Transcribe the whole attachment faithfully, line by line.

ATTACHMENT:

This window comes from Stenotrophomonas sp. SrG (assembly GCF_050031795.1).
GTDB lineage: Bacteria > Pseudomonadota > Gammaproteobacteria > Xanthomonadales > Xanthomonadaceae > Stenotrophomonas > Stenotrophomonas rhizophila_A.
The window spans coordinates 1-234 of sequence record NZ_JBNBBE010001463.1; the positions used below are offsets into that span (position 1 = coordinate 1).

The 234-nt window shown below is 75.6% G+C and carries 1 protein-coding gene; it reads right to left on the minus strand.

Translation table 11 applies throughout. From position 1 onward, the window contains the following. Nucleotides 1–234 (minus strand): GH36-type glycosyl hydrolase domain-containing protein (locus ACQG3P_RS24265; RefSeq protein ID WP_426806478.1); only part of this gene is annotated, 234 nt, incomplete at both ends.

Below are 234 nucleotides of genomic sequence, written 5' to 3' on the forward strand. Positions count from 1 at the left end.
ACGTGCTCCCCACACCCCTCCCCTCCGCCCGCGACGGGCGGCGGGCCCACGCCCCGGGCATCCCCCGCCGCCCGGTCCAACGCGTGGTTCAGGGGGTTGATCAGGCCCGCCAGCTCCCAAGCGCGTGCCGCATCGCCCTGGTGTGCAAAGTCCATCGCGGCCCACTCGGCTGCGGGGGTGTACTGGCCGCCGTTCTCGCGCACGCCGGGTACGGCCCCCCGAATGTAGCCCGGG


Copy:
This window comes from Stenotrophomonas sp. SrG (assembly GCF_050031795.1).
GTDB lineage: Bacteria > Pseudomonadota > Gammaproteobacteria > Xanthomonadales > Xanthomonadaceae > Stenotrophomonas > Stenotrophomonas rhizophila_A.
The window spans coordinates 1-234 of sequence record NZ_JBNBBE010001463.1; the positions used below are offsets into that span (position 1 = coordinate 1).

The 234-nt window shown below is 75.6% G+C and carries 1 protein-coding gene; it reads right to left on the minus strand.

Translation table 11 applies throughout. From position 1 onward, the window contains the following. Nucleotides 1–234 (minus strand): GH36-type glycosyl hydrolase domain-containing protein (locus ACQG3P_RS24265; RefSeq protein ID WP_426806478.1); only part of this gene is annotated, 234 nt, incomplete at both ends.

Below are 234 nucleotides of genomic sequence, written 5' to 3' on the forward strand. Positions count from 1 at the left end.
ACGTGCTCCCCACACCCCTCCCCTCCGCCCGCGACGGGCGGCGGGCCCACGCCCCGGGCATCCCCCGCCGCCCGGTCCAACGCGTGGTTCAGGGGGTTGATCAGGCCCGCCAGCTCCCAAGCGCGTGCCGCATCGCCCTGGTGTGCAAAGTCCATCGCGGCCCACTCGGCTGCGGGGGTGTACTGGCCGCCGTTCTCGCGCACGCCGGGTACGGCCCCCCGAATGTAGCCCGGG